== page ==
Limb lengthening and then insertion of an intramedullary nail: a case-matched comparison. Academic Article Article uri icon

Overview

MeSH

  • Adult
  • Ankle Joint
  • External Fixators
  • Humans
  • Knee Joint
  • Matched-Pair Analysis
  • Middle Aged
  • Range of Motion, Articular
  • Young Adult

MeSH Major

  • Bone Nails
  • Femur
  • Osteogenesis, Distraction
  • Tibia

abstract

  • Distraction osteogenesis is an effective method for lengthening, deformity correction, and treatment of nonunions and bone defects. The classic method uses an external fixator for both distraction and consolidation leading to lengthy times in frames and there is a risk of refracture after frame removal. We suggest a new technique: lengthening and then nailing (LATN) technique in which the frame is used for gradual distraction and then a reamed intramedullary nail inserted to support the bone during the consolidation phase, allowing early removal of the external fixator. We performed a retrospective case-matched comparison of patients lengthened with LATN (39 limbs in 27 patients) technique versus the classic (34 limbs in 27 patients). The LATN group wore the external fixator for less time than the classic group (12 versus 29 weeks). The LATN group had a lower external fixation index (0.5 versus 1.9) and a lower bone healing index (0.8 versus 1.9) than the classic group. LATN confers advantages over the classic method including shorter times needed in external fixation, quicker bone healing, and protection against refracture. There are also advantages over the lengthening over a nail and internal lengthening nail techniques. Level III, therapeutic study. See the Guidelines for Authors for a complete description of levels of evidence.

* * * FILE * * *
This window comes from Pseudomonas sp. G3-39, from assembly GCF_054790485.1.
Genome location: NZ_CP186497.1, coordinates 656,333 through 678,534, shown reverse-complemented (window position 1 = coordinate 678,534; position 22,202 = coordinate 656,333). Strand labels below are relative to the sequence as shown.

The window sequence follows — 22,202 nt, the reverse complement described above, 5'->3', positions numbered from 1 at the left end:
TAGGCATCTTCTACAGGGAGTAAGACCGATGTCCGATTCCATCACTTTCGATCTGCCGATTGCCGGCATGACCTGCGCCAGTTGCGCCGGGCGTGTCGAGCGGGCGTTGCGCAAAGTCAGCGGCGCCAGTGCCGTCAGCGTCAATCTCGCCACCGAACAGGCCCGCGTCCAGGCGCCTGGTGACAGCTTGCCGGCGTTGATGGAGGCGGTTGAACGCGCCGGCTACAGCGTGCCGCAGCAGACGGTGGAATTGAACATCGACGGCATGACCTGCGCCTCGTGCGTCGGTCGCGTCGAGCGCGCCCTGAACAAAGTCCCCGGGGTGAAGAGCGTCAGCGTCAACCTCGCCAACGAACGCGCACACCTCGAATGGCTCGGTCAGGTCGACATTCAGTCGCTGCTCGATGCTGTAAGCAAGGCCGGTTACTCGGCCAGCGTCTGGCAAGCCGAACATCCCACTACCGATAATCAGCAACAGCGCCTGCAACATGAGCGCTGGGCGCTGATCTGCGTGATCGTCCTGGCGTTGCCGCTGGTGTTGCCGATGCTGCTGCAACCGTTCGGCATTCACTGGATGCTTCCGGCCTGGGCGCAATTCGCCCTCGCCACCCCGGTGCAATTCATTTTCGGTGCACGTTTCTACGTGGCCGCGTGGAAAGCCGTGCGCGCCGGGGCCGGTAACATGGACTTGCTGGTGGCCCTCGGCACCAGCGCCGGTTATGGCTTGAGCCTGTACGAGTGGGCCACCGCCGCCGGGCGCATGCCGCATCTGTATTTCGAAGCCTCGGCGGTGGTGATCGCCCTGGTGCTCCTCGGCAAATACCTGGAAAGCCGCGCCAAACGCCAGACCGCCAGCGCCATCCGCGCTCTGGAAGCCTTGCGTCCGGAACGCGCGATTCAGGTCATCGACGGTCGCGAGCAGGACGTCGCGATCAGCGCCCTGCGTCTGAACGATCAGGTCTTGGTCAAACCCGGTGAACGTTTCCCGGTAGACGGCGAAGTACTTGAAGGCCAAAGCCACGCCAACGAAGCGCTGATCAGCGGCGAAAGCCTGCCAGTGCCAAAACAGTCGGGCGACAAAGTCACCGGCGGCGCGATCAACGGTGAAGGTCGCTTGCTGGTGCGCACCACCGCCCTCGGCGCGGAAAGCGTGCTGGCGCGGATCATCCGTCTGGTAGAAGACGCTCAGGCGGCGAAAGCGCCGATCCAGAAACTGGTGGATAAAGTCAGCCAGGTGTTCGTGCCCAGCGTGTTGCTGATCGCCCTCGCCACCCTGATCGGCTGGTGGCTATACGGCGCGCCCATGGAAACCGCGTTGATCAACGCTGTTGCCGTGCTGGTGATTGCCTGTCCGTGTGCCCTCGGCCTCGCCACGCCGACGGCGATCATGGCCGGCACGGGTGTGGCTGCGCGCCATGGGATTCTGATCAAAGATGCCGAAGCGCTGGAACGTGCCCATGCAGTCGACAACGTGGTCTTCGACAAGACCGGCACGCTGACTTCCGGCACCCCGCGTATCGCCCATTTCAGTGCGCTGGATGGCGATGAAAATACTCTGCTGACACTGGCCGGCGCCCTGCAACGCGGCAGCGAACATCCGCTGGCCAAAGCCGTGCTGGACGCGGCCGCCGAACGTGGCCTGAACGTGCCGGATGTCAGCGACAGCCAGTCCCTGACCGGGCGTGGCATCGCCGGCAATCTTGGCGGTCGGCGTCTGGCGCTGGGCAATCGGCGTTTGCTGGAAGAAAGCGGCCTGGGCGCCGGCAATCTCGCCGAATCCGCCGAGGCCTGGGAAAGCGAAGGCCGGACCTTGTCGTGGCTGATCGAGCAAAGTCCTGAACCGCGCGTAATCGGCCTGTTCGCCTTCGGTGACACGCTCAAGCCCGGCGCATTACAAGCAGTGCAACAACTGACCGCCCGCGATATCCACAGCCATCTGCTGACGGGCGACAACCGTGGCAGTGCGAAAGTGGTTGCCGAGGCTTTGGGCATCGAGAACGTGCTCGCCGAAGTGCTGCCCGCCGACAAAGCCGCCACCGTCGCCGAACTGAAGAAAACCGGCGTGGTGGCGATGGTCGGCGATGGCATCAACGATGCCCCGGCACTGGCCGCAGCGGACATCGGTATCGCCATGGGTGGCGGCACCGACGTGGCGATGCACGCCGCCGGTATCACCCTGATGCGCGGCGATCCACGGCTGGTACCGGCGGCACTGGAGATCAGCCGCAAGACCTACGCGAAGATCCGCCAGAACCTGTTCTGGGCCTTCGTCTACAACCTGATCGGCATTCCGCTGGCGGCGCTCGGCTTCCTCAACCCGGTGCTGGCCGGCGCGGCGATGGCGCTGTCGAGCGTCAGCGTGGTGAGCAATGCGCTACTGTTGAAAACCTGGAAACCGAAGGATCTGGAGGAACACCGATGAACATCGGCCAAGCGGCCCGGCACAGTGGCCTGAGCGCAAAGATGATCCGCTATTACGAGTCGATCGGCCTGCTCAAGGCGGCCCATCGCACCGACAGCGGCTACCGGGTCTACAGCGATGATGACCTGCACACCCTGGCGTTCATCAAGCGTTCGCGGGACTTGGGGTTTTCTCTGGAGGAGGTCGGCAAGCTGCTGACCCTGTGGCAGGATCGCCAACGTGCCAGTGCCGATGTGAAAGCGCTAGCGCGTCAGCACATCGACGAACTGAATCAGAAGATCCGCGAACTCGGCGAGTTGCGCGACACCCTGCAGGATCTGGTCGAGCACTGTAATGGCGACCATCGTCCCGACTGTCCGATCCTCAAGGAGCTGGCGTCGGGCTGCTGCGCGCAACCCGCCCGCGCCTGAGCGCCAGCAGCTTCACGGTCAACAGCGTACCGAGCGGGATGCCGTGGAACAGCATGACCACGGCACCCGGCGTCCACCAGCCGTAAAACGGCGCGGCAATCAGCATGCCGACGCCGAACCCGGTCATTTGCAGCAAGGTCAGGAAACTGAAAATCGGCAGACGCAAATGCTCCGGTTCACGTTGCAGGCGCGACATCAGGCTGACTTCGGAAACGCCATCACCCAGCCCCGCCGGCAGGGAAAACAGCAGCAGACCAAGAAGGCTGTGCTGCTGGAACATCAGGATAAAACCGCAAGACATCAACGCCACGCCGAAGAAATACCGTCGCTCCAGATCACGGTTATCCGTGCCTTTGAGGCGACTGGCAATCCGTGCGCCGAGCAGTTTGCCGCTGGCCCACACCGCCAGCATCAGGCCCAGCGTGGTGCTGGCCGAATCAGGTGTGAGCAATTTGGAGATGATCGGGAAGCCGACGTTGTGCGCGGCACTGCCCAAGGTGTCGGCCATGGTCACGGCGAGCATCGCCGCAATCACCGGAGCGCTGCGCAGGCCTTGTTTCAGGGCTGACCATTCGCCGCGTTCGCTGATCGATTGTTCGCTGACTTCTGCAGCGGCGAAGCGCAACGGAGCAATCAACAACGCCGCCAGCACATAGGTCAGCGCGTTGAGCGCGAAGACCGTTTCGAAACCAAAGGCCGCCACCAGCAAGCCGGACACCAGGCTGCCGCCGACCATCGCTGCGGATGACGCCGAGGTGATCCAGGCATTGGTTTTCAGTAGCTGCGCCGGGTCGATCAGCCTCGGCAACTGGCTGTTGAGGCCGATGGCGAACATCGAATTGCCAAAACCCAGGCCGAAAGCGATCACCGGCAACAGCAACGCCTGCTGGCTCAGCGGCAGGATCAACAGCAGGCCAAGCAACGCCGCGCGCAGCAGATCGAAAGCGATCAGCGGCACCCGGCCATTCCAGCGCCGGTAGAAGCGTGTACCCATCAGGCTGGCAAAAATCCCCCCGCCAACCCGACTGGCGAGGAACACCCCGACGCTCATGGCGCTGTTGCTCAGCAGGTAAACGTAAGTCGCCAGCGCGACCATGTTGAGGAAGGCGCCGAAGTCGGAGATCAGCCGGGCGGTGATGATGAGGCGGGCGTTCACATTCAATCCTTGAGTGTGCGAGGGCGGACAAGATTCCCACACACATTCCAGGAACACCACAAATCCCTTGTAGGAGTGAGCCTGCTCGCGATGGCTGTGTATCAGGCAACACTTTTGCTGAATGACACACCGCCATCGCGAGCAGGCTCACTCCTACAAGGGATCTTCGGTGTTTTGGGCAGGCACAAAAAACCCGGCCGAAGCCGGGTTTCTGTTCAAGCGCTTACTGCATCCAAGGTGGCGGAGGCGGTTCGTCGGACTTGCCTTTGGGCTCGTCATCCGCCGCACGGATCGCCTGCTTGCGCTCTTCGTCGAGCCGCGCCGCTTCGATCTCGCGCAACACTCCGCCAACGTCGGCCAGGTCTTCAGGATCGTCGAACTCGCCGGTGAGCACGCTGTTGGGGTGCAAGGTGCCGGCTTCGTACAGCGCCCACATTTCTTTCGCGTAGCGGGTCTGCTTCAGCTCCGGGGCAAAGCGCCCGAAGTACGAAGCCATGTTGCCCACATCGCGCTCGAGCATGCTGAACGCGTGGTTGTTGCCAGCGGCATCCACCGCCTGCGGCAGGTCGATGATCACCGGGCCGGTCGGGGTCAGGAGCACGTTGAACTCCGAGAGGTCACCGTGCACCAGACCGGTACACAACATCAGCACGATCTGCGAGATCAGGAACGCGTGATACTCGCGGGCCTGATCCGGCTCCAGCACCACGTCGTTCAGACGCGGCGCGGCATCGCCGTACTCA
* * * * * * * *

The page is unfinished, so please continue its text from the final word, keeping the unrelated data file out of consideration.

publication date

  • December 2008

has subject area

  • Adult
  • Ankle Joint
  • Bone Nails
  • External Fixators
  • Femur
  • Humans
  • Knee Joint
  • Matched-Pair Analysis
  • Middle Aged
  • Osteogenesis, Distraction
  • Range of Motion, Articular
  • Tibia
  • Young Adult

Research

keywords

  • Comparative Study
  • Journal Article

Identity

Language

  • eng

PubMed Central ID

  • PMC2628243

Digital Object Identifier (DOI)

  • 10.1007/s11999-008-0509-8

PubMed ID

  • 18800209

Additional Document Info

start page

  • 2923

end page

  • 2932

volume

  • 466

number

  • 12